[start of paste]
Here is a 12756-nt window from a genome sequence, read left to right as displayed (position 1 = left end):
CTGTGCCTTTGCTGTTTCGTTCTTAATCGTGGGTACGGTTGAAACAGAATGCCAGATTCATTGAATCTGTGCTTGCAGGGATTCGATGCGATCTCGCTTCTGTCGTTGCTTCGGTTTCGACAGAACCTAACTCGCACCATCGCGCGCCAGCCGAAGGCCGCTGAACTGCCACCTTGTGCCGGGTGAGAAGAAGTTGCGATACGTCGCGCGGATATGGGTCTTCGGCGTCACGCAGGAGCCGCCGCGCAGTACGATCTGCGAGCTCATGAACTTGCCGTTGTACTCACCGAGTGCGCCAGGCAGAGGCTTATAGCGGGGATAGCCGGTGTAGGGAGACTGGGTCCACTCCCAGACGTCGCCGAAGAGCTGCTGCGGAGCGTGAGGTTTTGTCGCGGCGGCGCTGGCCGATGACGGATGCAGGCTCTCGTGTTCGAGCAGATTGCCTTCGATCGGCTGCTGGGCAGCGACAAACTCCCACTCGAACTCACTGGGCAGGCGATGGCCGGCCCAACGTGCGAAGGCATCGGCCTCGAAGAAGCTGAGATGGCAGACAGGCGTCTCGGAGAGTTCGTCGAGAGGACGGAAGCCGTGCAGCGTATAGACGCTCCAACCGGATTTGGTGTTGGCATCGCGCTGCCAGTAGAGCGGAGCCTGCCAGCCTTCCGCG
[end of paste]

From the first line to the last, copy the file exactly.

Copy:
Here is a 12756-nt window from a genome sequence, read left to right as displayed (position 1 = left end):
CTGTGCCTTTGCTGTTTCGTTCTTAATCGTGGGTACGGTTGAAACAGAATGCCAGATTCATTGAATCTGTGCTTGCAGGGATTCGATGCGATCTCGCTTCTGTCGTTGCTTCGGTTTCGACAGAACCTAACTCGCACCATCGCGCGCCAGCCGAAGGCCGCTGAACTGCCACCTTGTGCCGGGTGAGAAGAAGTTGCGATACGTCGCGCGGATATGGGTCTTCGGCGTCACGCAGGAGCCGCCGCGCAGTACGATCTGCGAGCTCATGAACTTGCCGTTGTACTCACCGAGTGCGCCAGGCAGAGGCTTATAGCGGGGATAGCCGGTGTAGGGAGACTGGGTCCACTCCCAGACGTCGCCGAAGAGCTGCTGCGGAGCGTGAGGTTTTGTCGCGGCGGCGCTGGCCGATGACGGATGCAGGCTCTCGTGTTCGAGCAGATTGCCTTCGATCGGCTGCTGGGCAGCGACAAACTCCCACTCGAACTCACTGGGCAGGCGATGGCCGGCCCAACGTGCGAAGGCATCGGCCTCGAAGAAGCTGAGATGGCAGACAGGCGTCTCGGAGAGTTCGTCGAGAGGACGGAAGCCGTGCAGCGTATAGACGCTCCAACCGGATTTGGTGTTGGCATCGCGCTGCCAGTAGAGCGGAGCCTGCCAGCCTTCCGCG